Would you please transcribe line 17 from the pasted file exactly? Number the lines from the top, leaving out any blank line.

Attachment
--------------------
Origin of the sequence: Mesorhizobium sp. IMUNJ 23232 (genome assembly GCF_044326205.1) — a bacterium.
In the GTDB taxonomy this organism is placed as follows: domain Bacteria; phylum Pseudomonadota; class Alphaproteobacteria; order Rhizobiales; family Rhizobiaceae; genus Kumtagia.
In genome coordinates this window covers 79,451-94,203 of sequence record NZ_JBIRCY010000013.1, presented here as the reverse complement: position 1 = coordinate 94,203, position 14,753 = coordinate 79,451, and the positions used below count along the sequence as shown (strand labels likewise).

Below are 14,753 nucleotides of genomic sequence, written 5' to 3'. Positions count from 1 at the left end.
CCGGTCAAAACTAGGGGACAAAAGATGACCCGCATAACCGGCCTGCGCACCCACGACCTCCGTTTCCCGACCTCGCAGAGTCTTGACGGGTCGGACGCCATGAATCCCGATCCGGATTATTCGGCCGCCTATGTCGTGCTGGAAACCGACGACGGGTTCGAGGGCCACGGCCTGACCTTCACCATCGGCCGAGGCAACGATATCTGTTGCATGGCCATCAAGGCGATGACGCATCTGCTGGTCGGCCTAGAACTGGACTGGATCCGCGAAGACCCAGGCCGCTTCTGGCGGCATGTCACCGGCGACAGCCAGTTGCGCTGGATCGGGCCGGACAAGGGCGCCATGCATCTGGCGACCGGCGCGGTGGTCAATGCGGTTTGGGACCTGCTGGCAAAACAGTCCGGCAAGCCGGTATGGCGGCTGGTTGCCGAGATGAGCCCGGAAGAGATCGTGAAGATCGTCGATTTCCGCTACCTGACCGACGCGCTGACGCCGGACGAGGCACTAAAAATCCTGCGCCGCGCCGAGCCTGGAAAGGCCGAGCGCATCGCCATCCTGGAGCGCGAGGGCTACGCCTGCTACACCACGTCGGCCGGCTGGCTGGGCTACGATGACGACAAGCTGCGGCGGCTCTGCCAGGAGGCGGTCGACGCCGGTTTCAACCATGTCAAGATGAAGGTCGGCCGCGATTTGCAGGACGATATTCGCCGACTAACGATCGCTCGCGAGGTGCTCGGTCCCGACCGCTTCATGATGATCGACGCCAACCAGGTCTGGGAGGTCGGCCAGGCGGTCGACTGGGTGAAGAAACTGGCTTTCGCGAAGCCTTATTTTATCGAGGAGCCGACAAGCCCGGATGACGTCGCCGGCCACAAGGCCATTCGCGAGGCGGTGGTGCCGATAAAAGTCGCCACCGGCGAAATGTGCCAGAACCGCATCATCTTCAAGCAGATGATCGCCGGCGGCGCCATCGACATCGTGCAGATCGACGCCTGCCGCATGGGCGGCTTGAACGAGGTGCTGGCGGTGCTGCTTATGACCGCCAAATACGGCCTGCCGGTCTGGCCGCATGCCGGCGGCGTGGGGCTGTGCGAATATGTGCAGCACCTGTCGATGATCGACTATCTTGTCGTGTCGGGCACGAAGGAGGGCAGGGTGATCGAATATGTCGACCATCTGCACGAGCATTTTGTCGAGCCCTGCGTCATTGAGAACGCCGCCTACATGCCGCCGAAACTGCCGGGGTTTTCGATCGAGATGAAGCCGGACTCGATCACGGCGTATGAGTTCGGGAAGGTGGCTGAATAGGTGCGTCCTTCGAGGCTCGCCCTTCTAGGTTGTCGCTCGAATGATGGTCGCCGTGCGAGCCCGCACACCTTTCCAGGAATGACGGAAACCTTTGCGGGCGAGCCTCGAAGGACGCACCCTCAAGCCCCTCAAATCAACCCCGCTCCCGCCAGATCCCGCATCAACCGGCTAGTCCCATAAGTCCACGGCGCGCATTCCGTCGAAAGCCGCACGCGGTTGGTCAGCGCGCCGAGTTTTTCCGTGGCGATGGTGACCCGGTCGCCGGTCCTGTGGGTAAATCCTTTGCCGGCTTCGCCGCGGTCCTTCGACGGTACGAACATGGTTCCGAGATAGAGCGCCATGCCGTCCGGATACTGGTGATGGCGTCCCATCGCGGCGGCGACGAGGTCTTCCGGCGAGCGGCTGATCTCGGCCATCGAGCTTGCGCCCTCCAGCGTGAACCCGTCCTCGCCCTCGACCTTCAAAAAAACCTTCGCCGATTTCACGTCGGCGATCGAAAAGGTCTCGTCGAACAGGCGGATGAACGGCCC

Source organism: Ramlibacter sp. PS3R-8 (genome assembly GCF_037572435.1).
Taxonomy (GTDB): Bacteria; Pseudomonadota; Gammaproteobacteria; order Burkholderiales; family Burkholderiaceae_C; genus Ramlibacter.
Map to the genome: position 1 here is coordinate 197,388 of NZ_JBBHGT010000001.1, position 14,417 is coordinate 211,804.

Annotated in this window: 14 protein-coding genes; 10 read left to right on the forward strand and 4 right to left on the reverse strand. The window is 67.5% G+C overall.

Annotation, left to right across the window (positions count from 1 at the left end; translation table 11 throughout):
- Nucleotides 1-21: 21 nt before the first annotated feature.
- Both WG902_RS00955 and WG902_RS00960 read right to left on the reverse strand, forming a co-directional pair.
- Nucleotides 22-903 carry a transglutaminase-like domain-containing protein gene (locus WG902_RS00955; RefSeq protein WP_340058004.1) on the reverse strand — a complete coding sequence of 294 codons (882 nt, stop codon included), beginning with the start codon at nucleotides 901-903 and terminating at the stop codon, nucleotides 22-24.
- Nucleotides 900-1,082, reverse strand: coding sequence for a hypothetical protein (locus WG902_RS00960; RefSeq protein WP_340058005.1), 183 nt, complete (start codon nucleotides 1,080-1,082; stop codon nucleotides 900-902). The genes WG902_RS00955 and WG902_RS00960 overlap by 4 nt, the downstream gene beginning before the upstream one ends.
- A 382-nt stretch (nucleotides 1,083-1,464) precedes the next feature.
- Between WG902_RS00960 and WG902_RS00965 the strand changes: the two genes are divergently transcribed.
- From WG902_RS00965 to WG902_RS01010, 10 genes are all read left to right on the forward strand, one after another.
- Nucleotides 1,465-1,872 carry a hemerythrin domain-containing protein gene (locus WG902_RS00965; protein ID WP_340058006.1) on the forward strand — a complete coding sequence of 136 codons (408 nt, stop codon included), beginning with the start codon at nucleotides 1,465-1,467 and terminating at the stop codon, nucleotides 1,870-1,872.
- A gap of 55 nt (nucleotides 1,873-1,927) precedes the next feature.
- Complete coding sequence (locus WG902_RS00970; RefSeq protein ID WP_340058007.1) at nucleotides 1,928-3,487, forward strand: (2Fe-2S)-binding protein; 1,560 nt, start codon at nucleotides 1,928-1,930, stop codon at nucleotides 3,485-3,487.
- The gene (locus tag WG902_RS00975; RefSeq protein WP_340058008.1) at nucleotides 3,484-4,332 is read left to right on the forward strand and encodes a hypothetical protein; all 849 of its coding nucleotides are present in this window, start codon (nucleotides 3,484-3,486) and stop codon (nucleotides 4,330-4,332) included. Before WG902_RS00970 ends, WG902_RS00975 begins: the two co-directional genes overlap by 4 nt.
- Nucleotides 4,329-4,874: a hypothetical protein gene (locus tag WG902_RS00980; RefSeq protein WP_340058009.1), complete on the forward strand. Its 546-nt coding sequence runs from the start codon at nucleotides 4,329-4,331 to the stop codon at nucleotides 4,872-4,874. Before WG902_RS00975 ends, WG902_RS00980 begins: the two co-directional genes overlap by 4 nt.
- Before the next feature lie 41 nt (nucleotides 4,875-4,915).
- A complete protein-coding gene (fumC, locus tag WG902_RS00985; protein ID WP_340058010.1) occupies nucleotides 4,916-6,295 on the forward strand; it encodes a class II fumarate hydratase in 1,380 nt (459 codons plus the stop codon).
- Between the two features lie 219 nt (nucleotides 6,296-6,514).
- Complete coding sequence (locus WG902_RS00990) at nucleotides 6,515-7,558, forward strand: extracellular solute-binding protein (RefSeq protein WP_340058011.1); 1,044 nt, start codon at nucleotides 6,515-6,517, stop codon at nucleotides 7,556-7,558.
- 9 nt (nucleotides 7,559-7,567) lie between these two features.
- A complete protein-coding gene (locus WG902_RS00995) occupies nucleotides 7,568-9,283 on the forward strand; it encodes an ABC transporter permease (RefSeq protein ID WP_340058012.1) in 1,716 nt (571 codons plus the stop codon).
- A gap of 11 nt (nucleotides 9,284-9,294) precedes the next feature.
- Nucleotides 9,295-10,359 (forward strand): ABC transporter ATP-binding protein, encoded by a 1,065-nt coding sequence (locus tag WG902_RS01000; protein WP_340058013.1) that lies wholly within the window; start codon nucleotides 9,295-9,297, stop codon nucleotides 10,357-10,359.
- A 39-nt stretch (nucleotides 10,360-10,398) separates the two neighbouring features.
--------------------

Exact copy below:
- From WG902_RS00965 to WG902_RS01010, 10 genes are all read left to right on the forward strand, one after another.